What is the legality of prostitution in Haiti?
In Haiti, prostitution is considered illegal, but the practice remains widespread and often operates openly. The Haitian government does not enforce laws against prostitution, and as a result, the trade has become a significant part of the country’s economy. Although selling sex is illegal, there are no laws prohibiting the purchase of sex, which further complicates the issue.
What are the laws and penalties surrounding prostitution in Haiti?
Prostitution in Haiti is governed by Article 281 of the Haitian Penal Code, which criminalizes the act of engaging in sexual activities for financial gain. Penalties for engaging in prostitution include imprisonment and fines. However, these laws are rarely enforced, and penalties are often not imposed on offenders. The following are some of the legal provisions related to prostitution in Haiti:
- Article 281 – Prohibits the act of engaging in sexual activities for financial gain.
- Article 282 – Prohibits the act of facilitating or profiting from the prostitution of others.
- Article 283 – Criminalizes the act of running a brothel or allowing one’s property to be used for prostitution.
- Article 284 – Prohibits the act of advertising or promoting prostitution.
Despite these legal provisions, enforcement remains weak, and prostitution continues to thrive in Haiti.
How is prostitution referred to locally in Haiti?
In Haiti, prostitution is often referred to as kase kay or breaking the house. This term is used to describe the act of engaging in sexual activities for money. Prostitution in Haiti is often practiced in various settings, including brothels, bars, and on the streets. Many individuals involved in prostitution in Haiti are referred to as restaveks, which translates to stay with in Haitian Creole. These individuals, often young women and girls, are sent to live with wealthier families in exchange for domestic work and are frequently subjected to sexual exploitation.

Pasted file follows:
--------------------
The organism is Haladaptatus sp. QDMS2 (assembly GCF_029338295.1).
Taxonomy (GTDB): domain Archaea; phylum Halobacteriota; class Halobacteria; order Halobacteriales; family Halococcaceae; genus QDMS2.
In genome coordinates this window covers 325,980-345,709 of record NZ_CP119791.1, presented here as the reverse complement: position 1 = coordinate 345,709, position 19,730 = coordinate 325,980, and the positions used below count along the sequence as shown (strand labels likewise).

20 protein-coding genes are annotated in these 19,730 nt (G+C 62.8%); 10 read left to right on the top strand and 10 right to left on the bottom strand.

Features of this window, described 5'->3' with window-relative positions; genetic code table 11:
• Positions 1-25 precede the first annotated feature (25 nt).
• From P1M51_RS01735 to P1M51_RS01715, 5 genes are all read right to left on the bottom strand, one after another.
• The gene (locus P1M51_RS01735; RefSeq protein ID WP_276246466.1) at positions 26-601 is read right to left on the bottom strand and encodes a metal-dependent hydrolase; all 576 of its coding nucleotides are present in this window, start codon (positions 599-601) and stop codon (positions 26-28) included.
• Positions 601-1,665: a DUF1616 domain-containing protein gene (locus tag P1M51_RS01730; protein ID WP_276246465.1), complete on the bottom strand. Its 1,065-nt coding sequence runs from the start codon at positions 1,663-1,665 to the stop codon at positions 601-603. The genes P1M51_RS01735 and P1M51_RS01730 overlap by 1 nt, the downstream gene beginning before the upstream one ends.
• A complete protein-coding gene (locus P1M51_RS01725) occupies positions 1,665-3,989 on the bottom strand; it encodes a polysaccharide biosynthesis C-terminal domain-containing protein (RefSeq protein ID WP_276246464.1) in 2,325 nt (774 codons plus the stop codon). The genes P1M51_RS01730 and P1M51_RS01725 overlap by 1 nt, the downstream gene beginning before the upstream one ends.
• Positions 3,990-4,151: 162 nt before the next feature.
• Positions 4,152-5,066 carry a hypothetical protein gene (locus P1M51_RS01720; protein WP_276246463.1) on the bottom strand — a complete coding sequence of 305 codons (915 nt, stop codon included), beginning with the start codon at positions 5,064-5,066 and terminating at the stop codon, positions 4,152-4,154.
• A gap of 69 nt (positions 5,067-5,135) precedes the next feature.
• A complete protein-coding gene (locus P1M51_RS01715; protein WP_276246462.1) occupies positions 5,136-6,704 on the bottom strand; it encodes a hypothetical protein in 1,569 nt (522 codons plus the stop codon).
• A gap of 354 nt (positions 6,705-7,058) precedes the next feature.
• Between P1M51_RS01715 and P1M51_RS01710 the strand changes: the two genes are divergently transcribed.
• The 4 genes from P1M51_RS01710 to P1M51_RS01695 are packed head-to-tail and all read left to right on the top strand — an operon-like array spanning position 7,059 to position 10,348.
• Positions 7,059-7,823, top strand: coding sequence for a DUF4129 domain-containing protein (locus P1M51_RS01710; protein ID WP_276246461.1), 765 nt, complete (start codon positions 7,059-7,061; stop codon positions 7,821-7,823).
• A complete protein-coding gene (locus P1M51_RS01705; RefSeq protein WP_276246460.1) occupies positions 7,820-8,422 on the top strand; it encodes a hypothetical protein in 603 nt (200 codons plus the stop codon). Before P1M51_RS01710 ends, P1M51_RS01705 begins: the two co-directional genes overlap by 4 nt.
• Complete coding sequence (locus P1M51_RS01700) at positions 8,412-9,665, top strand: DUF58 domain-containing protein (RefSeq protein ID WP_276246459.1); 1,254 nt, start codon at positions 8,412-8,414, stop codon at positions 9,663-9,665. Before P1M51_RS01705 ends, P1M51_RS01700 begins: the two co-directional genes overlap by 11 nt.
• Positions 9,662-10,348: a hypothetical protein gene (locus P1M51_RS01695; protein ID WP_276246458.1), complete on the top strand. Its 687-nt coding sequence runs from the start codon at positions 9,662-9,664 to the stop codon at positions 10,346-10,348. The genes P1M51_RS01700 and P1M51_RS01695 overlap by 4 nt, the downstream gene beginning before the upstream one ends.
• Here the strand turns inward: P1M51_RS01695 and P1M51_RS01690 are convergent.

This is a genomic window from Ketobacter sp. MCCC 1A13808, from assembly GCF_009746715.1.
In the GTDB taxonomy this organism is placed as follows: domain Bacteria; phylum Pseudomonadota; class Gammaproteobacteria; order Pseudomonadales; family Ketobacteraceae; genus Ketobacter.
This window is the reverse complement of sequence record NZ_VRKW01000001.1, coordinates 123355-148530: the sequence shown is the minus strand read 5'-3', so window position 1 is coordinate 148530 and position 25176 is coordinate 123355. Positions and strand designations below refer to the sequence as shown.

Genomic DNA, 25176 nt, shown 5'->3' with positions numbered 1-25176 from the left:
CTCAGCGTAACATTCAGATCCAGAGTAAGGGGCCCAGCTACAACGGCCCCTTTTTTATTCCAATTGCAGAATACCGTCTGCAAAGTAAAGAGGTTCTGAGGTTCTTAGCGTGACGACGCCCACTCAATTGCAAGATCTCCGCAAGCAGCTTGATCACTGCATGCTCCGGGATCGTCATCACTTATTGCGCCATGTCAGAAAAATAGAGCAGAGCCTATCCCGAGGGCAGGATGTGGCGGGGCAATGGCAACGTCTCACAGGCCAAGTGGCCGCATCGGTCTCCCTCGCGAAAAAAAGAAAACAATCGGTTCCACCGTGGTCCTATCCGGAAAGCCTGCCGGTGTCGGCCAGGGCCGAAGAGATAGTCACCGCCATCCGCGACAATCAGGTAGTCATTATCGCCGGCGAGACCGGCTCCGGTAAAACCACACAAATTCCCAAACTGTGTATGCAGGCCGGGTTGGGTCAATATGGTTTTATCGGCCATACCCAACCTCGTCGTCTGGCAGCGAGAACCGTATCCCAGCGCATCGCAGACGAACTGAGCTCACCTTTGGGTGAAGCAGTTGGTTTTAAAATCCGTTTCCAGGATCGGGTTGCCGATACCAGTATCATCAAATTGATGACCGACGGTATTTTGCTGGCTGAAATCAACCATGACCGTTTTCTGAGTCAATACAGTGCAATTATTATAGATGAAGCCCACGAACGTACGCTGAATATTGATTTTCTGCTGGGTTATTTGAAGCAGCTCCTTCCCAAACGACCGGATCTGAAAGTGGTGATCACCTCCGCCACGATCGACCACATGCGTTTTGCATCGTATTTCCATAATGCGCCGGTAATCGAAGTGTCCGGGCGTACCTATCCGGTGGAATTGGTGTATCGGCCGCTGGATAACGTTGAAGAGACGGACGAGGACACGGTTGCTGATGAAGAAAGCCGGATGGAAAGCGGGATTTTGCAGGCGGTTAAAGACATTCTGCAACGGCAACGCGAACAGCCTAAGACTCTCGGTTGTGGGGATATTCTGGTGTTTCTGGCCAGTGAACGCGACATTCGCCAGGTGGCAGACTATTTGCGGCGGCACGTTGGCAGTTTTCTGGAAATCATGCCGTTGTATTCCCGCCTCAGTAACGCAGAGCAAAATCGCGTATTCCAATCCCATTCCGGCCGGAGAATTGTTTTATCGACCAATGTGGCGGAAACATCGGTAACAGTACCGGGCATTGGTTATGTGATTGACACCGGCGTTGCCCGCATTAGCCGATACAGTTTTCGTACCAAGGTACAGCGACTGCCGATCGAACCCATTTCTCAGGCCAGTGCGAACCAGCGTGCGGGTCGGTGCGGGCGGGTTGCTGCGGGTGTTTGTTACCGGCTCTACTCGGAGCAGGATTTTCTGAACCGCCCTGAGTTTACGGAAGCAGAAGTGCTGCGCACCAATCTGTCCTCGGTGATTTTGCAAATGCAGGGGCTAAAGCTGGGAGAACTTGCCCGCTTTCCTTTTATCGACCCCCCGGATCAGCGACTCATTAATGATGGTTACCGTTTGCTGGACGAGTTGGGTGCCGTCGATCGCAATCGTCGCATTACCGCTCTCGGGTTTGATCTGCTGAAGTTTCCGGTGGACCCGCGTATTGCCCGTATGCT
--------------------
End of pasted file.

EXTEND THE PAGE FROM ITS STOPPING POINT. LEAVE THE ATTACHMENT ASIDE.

What is the history of prostitution in Haiti?
Prostitution in Haiti has a long and complex history, with the practice being intertwined with the country’s social, economic, and political development. During the colonial era, prostitution was widespread, and enslaved women were often sexually exploited by their owners. Following Haiti’s independence in 1804, the practice of prostitution continued, with many women engaging in the trade due to limited economic opportunities.
In the 20th century, the United States occupation of Haiti from 1915 to 1934 contributed to the growth of the prostitution industry. During this period, the Haitian government attempted to regulate the trade, with licensed brothels operating in certain areas. However, these efforts were largely unsuccessful, and prostitution continued to flourish.
Today, the issue of prostitution in Haiti is further exacerbated by factors such as poverty, lack of education, and the aftermath of natural disasters such as the 2010 earthquake, which left many women and girls vulnerable to exploitation.
As mentioned earlier, the Haitian government has established laws prohibiting prostitution, but enforcement remains weak. There are limited government efforts to combat human trafficking, which is closely linked to prostitution. In 2014, Haiti enacted the Law on the Suppression of Trafficking in Persons, which criminalizes all forms of human trafficking, including sex trafficking.
However, despite these legal provisions, there is a lack of resources and commitment to effectively address the issue of prostitution and human trafficking in Haiti. Government corruption and complicity in trafficking crimes also hinder efforts to combat these issues. International organizations, such as the United Nations Office on Drugs and Crime and the U.S. Department of State, have urged the Haitian government to strengthen its efforts in addressing prostitution and human trafficking.